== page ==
The important thing to note here is that whilst this idea is quite romantic, the reality is that in order to make “bitcoin” type transactions a valid vehicle of exchange, there needs to be a much more developed infrastructure. In short, the way many technologists are seeing the technology is as a means by which a larger body (typically a startup) could provide the end-to-end payment assurance for the buyer. In other words, on the buy-side you’re able “deposit” or “purchase” a particular value of bitcoin (equating to a corresponding value of local currency), and the sell-side will be able to “cash” the bitcoin into their own local currency. This is where the opportunity lies for investors


‘Crypto’ as An Investment Vehicle

Obviously, the main reason people are interested in “crypto” is because of its massive price spikes in recent times. With many hailing a new era of currency trading, the reality is much different.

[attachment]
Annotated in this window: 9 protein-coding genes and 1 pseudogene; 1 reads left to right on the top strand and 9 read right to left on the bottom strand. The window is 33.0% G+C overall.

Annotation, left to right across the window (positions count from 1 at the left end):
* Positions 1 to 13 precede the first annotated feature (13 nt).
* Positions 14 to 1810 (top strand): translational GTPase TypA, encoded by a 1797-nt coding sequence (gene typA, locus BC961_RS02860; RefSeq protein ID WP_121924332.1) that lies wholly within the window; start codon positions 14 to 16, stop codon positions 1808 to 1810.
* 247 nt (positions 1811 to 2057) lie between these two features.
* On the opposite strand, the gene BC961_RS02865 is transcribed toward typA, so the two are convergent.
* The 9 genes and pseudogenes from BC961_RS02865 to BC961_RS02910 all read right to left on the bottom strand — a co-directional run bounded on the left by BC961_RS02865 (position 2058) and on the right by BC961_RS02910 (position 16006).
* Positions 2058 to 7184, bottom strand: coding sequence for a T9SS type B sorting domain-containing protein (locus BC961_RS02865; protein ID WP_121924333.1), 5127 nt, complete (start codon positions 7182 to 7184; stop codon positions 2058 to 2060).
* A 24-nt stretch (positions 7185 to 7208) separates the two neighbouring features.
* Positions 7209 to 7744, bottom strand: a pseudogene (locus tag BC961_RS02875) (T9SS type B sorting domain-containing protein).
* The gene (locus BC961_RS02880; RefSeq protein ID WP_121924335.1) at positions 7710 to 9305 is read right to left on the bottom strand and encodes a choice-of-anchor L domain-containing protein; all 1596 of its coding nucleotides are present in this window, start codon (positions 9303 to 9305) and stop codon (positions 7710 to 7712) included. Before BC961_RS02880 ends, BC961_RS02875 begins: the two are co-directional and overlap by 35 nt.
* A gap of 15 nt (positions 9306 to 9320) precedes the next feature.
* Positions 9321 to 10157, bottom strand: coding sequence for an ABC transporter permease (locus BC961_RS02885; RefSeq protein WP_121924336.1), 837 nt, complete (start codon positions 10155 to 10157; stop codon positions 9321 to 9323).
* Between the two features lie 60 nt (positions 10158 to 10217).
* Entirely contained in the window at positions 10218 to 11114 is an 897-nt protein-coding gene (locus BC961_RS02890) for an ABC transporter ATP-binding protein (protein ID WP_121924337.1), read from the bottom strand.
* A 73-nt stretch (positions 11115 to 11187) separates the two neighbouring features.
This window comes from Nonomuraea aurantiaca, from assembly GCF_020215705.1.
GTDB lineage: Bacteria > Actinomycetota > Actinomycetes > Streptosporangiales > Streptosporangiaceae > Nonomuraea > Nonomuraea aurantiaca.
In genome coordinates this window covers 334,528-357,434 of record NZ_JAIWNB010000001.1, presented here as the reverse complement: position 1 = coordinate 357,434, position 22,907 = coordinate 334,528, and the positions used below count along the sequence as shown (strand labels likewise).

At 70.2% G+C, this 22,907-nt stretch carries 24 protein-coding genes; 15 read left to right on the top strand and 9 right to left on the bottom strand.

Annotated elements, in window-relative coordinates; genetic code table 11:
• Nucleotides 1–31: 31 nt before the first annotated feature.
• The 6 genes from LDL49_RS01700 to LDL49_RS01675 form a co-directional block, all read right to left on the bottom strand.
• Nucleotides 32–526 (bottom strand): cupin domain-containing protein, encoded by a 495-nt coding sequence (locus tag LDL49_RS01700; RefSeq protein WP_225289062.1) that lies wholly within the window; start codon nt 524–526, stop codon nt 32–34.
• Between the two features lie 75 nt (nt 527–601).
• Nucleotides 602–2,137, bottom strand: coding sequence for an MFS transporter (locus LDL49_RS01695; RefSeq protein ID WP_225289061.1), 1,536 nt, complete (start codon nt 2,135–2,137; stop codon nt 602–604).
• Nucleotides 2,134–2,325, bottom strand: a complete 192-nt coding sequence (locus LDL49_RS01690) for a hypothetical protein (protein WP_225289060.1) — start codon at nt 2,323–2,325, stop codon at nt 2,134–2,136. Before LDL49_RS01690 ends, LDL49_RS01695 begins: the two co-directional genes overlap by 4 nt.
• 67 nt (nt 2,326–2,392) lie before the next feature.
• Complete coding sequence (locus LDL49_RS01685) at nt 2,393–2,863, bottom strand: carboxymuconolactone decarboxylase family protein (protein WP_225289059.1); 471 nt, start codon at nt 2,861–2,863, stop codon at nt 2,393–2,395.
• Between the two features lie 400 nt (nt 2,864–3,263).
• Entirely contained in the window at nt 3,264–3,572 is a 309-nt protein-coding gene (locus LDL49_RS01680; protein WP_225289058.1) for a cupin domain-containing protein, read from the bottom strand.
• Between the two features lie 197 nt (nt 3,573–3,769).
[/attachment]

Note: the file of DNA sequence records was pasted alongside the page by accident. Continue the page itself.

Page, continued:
Whilst there *is* core value of the technology & its application, this has been eclipsed by the spikes seen only in the likes of the Tulip and South Sea bubbles before it. In other words, most of the hype around Bitcoin et al is driven by wild speculation, not intrinsic value. It’s important to stipulate this before proceeding.

The difference between “investing” and “trading” an asset lies in how your capital is used. Buying & selling a cryptographic currency is currently a trading game – your main market being other traders. Whilst there is NOTHING wrong with this, it’s vital to differentiate between the two if you are considering getting involved.